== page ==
martagons: what’s not to love?

martagon-lilyTA-DA! That’s what I hear when I see the vivid red martagon lily named ‘Claude Shride’ open up his blossoms in June and throw back his tepals (the technical word for what in lilies look like petals). Ta-da! We’re in a very “ta-da!” mood here this week at A Way to Garden, so it seemed perfect that he decided to open as if on cue. Want to know more about my beautiful boy?

Martagon lilies (Lilium martagon), also referred to as Turk’s cap lilies, have been in cultivation since 1596, and hail originally from Eurasia (meaning in this case Portugal to Siberia, with lots of color and height variations along the route). The individual blooms aren’t gigantic like modern hybrids, but there are many of them on a stem: like 12 or 15 by my count today. Stems can rise up to head-height, though many varieties are just 4 or so feet high.

The best thing about martagons is their adaptability: They are as good, both aesthetically and culturally, in a quite-sunny flower bed as in a woodsy-looking shade garden (not too dark, now; at least give them good filtered light so they bloom well). The worst thing is how hard it is to get your hands on some. Martagons aren’t fast to multiply, so bulb vendors can come up short year to year, and you won’t always be able to get what you are looking for. Meaning: Grab them up while you can, and tuck them in for years and years of beauty.

I love the martagons’ whorled leaves that ring the stem at regular intervals, and how sturdy they are. Besides dear Claude, who came a couple of years back from the Klehms out in the Midwest, I have a paler seedling who remains nameless (bottom photo), but strongly resembles ‘Mrs. R.O. Backhouse.’ They don’t have Claude right now, but Tony Avent in North Carolina does. Leave martagons in place if you can, and let them do their thing. And their thing is especially nice among both shrubs and other perennials…meaning it’s time to order more.

Foliage of Lilium martagon hybrid

Martagon hybrid, probably 'Mrs. R.O. Backhouse'

  1. Andrew Ritchie says:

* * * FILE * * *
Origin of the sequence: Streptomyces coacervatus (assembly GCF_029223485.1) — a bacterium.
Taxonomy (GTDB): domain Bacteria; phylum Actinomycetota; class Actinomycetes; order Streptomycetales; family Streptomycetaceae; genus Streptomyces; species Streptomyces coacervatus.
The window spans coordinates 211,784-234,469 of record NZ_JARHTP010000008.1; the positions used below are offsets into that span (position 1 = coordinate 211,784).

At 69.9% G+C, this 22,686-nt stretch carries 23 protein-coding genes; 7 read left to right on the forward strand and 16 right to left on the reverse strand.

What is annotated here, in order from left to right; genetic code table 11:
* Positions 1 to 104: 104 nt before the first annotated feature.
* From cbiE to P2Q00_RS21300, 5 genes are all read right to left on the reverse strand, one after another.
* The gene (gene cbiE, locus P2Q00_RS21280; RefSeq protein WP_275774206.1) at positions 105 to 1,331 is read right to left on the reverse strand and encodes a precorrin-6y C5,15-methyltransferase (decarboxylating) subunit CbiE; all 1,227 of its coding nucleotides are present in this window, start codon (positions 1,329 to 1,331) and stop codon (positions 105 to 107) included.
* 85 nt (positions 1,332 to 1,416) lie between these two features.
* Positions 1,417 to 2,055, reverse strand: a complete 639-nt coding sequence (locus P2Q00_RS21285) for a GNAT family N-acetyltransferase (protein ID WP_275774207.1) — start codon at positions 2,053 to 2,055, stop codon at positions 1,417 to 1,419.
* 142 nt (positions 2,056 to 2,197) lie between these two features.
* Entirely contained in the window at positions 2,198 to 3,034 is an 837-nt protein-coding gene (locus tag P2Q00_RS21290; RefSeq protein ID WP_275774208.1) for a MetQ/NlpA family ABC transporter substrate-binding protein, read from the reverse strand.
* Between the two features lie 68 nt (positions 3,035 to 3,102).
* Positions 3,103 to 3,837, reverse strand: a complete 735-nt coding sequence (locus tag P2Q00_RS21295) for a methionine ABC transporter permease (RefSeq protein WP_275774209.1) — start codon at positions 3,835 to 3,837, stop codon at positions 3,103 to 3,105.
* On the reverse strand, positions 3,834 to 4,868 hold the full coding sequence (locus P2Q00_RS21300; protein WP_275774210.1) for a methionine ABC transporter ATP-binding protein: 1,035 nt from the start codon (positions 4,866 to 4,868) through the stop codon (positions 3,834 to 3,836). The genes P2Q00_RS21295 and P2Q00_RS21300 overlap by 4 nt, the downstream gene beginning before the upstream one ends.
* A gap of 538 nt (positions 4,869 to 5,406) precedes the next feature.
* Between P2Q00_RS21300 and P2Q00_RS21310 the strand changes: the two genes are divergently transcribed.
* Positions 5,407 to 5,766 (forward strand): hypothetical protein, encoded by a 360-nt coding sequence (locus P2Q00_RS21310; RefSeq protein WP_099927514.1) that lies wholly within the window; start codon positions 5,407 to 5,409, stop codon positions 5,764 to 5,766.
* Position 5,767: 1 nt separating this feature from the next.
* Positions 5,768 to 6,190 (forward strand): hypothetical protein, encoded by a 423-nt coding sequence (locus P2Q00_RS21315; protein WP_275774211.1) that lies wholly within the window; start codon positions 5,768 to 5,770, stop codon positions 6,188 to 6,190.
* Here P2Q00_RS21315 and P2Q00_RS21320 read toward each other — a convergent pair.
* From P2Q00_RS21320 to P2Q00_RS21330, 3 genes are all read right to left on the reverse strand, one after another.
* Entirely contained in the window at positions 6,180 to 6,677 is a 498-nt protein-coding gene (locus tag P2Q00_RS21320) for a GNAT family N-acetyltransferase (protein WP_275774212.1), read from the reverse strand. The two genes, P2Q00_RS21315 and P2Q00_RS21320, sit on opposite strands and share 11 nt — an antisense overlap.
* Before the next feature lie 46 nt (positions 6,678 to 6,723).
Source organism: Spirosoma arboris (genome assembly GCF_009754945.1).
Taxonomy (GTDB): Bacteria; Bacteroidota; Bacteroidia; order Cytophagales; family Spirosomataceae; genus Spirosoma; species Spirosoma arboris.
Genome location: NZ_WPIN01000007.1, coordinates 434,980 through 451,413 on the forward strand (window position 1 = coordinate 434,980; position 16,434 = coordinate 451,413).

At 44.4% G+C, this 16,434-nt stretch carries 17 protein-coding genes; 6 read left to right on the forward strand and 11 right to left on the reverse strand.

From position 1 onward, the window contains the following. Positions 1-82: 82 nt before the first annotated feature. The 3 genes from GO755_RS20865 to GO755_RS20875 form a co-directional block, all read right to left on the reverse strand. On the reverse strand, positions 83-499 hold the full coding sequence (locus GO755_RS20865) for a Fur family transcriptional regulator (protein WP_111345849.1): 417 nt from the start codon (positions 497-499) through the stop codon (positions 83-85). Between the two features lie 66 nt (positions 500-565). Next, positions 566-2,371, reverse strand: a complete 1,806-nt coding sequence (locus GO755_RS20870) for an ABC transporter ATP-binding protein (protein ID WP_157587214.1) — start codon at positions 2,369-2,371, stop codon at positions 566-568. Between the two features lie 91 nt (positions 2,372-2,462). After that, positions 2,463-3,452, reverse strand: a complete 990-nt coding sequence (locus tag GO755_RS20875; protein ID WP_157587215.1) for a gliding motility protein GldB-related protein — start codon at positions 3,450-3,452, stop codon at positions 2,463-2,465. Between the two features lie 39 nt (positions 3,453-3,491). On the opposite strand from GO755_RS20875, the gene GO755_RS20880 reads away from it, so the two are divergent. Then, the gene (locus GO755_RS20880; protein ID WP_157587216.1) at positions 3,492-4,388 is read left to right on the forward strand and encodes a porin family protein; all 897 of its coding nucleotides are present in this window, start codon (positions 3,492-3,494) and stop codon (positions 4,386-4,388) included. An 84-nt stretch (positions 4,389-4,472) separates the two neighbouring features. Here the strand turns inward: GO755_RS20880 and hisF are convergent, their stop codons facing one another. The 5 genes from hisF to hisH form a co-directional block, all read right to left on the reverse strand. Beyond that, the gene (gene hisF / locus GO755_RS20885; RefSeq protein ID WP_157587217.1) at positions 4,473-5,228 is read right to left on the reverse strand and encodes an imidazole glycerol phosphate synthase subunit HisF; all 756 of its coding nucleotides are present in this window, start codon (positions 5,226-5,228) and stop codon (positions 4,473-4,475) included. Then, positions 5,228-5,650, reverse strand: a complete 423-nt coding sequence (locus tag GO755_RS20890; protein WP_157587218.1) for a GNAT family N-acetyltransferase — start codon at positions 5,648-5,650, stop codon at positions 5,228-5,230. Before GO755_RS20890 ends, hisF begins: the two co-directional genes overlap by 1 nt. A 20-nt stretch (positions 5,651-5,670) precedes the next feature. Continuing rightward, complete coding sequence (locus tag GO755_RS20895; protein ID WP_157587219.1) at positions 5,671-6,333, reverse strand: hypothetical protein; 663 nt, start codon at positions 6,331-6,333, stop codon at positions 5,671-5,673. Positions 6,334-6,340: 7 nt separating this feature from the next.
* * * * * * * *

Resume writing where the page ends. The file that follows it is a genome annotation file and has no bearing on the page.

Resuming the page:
Good God! Another stolen breath from my lungs! Absolutely stunning.


    PS: You got any pitcher plants? They’re all tall and proud ’round these parts now.

  2. Brian G. says:

    The foliage is beautiful as well. Much more attractive than Oriental foliage which looks rather weed-like to me. As a matter of fact, I nearly pulled out the newly emerged Casa Blancas I put in last fall thinking they were weeds. Doh!

  3. Ted says:

    One of my favorites. We’re lucky to have a nice nursery near by that takes orders during the summer and then digs them in the fall. I’m always ready to try a new cultivar.

  4. margaret says:

    Welcome, Jim, to A Way to Garden. I love your anecdote about the Sargent painting and what it meant to you then (and now). Nice.

  5. Jim Franco says:

    When I saw the pic of the lilies it reminded me of this incredible painting by John SInger Sargent named “Carnantion, Lily, Lily, Rose. Do you know this painting? When I saw it first at a gallery years (20?) ago on madison it stopped me in my tracks. It had in it for me everything about gardens. Design and good luck and good weather and then kids sort of oblivious to the beauty surrounding them.

    Here is a link:

  6. julia homer says:

    They look lovely–but what about lily beetles? Around here (Massachusetts)most people have given up on lilies altogether.

    1. margaret says:

      Hi, Patty. I don’t know where you are located. Here in the Northeast we usually plant them in the fall and they bloom in summer (now) and are perennial, of course. So I don’t know how long it will take from an early summer planting.

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